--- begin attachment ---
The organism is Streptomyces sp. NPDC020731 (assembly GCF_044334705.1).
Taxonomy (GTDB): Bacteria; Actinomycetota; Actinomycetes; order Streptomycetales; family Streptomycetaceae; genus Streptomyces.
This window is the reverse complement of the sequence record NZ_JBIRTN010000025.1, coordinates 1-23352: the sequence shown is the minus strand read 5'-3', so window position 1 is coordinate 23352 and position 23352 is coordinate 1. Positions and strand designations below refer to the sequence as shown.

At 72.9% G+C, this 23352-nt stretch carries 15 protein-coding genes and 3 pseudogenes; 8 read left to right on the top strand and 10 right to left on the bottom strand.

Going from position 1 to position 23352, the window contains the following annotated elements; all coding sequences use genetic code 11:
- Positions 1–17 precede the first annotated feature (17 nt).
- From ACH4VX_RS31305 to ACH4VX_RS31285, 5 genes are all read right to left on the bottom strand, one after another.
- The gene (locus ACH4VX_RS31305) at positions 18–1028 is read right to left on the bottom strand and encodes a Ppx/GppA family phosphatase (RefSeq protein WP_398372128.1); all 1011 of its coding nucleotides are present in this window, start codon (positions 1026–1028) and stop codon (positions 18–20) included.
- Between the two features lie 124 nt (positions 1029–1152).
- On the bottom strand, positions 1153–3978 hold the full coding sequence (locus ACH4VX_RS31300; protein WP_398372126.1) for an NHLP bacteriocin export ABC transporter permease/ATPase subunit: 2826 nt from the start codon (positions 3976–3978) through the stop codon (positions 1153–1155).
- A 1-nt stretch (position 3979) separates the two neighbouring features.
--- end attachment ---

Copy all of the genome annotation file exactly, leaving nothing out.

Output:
The organism is Streptomyces sp. NPDC020731 (assembly GCF_044334705.1).
Taxonomy (GTDB): Bacteria; Actinomycetota; Actinomycetes; order Streptomycetales; family Streptomycetaceae; genus Streptomyces.
This window is the reverse complement of the sequence record NZ_JBIRTN010000025.1, coordinates 1-23352: the sequence shown is the minus strand read 5'-3', so window position 1 is coordinate 23352 and position 23352 is coordinate 1. Positions and strand designations below refer to the sequence as shown.

At 72.9% G+C, this 23352-nt stretch carries 15 protein-coding genes and 3 pseudogenes; 8 read left to right on the top strand and 10 right to left on the bottom strand.

Going from position 1 to position 23352, the window contains the following annotated elements; all coding sequences use genetic code 11:
- Positions 1–17 precede the first annotated feature (17 nt).
- From ACH4VX_RS31305 to ACH4VX_RS31285, 5 genes are all read right to left on the bottom strand, one after another.
- The gene (locus ACH4VX_RS31305) at positions 18–1028 is read right to left on the bottom strand and encodes a Ppx/GppA family phosphatase (RefSeq protein WP_398372128.1); all 1011 of its coding nucleotides are present in this window, start codon (positions 1026–1028) and stop codon (positions 18–20) included.
- Between the two features lie 124 nt (positions 1029–1152).
- On the bottom strand, positions 1153–3978 hold the full coding sequence (locus ACH4VX_RS31300; protein WP_398372126.1) for an NHLP bacteriocin export ABC transporter permease/ATPase subunit: 2826 nt from the start codon (positions 3976–3978) through the stop codon (positions 1153–1155).
- A 1-nt stretch (position 3979) separates the two neighbouring features.